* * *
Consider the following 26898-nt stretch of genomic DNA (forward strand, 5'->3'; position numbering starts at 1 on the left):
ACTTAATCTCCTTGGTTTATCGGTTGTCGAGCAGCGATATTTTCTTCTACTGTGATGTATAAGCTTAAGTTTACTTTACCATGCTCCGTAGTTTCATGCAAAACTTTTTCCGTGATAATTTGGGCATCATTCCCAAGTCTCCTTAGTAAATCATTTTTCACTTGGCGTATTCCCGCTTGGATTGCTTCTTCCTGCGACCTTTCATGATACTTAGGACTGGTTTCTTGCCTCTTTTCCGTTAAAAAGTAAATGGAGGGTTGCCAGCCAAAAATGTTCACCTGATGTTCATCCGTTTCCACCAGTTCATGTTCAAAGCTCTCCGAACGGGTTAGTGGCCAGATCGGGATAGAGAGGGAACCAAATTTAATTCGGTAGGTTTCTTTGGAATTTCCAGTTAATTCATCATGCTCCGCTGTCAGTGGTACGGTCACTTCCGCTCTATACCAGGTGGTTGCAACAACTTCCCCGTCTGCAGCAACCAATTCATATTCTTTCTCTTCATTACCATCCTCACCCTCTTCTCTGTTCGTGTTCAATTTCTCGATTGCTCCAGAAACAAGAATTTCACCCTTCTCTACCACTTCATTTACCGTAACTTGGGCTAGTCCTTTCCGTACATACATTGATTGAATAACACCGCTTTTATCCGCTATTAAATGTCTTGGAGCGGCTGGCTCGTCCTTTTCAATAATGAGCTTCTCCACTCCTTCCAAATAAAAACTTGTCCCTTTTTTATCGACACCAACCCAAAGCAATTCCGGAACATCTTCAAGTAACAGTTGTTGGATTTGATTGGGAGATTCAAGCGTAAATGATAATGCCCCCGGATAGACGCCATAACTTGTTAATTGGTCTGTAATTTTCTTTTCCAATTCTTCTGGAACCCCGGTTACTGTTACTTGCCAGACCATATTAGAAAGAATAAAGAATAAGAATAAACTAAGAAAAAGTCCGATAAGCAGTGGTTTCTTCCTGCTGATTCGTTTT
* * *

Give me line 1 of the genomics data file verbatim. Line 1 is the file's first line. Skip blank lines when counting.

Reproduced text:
Consider the following 26898-nt stretch of genomic DNA (forward strand, 5'->3'; position numbering starts at 1 on the left):